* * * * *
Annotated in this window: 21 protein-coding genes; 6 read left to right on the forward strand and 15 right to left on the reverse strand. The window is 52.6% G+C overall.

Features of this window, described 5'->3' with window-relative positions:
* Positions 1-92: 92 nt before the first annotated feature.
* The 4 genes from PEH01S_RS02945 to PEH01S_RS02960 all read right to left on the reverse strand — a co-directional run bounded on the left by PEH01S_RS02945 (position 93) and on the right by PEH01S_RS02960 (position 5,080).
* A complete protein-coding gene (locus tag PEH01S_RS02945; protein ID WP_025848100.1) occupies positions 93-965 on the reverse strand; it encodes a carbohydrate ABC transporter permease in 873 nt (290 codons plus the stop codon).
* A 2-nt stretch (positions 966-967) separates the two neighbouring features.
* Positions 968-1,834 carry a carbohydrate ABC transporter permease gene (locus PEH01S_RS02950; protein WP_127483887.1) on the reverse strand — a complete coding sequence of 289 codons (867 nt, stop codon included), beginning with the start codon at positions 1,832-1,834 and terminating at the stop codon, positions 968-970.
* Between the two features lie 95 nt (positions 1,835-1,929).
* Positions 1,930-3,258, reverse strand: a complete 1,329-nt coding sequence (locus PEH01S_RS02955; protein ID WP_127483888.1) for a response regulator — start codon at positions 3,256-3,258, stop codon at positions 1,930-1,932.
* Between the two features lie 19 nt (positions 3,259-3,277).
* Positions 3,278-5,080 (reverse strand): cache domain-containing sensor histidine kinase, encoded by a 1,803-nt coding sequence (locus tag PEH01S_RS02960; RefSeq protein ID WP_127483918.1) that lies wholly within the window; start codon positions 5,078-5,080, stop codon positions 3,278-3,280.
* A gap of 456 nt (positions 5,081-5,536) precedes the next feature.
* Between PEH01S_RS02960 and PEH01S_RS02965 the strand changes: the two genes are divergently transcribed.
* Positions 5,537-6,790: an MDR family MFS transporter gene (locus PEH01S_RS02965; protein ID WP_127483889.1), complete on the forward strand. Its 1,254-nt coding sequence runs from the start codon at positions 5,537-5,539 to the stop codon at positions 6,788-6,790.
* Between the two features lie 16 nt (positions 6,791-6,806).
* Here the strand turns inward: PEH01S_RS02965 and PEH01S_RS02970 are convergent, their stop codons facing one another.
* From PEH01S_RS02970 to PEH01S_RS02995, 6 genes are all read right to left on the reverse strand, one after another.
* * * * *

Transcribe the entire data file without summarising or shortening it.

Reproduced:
Annotated in this window: 21 protein-coding genes; 6 read left to right on the forward strand and 15 right to left on the reverse strand. The window is 52.6% G+C overall.

Features of this window, described 5'->3' with window-relative positions:
* Positions 1-92: 92 nt before the first annotated feature.
* The 4 genes from PEH01S_RS02945 to PEH01S_RS02960 all read right to left on the reverse strand — a co-directional run bounded on the left by PEH01S_RS02945 (position 93) and on the right by PEH01S_RS02960 (position 5,080).
* A complete protein-coding gene (locus tag PEH01S_RS02945; protein ID WP_025848100.1) occupies positions 93-965 on the reverse strand; it encodes a carbohydrate ABC transporter permease in 873 nt (290 codons plus the stop codon).
* A 2-nt stretch (positions 966-967) separates the two neighbouring features.
* Positions 968-1,834 carry a carbohydrate ABC transporter permease gene (locus PEH01S_RS02950; protein WP_127483887.1) on the reverse strand — a complete coding sequence of 289 codons (867 nt, stop codon included), beginning with the start codon at positions 1,832-1,834 and terminating at the stop codon, positions 968-970.
* Between the two features lie 95 nt (positions 1,835-1,929).
* Positions 1,930-3,258, reverse strand: a complete 1,329-nt coding sequence (locus PEH01S_RS02955; protein ID WP_127483888.1) for a response regulator — start codon at positions 3,256-3,258, stop codon at positions 1,930-1,932.
* Between the two features lie 19 nt (positions 3,259-3,277).
* Positions 3,278-5,080 (reverse strand): cache domain-containing sensor histidine kinase, encoded by a 1,803-nt coding sequence (locus tag PEH01S_RS02960; RefSeq protein ID WP_127483918.1) that lies wholly within the window; start codon positions 5,078-5,080, stop codon positions 3,278-3,280.
* A gap of 456 nt (positions 5,081-5,536) precedes the next feature.
* Between PEH01S_RS02960 and PEH01S_RS02965 the strand changes: the two genes are divergently transcribed.
* Positions 5,537-6,790: an MDR family MFS transporter gene (locus PEH01S_RS02965; protein ID WP_127483889.1), complete on the forward strand. Its 1,254-nt coding sequence runs from the start codon at positions 5,537-5,539 to the stop codon at positions 6,788-6,790.
* Between the two features lie 16 nt (positions 6,791-6,806).
* Here the strand turns inward: PEH01S_RS02965 and PEH01S_RS02970 are convergent, their stop codons facing one another.
* From PEH01S_RS02970 to PEH01S_RS02995, 6 genes are all read right to left on the reverse strand, one after another.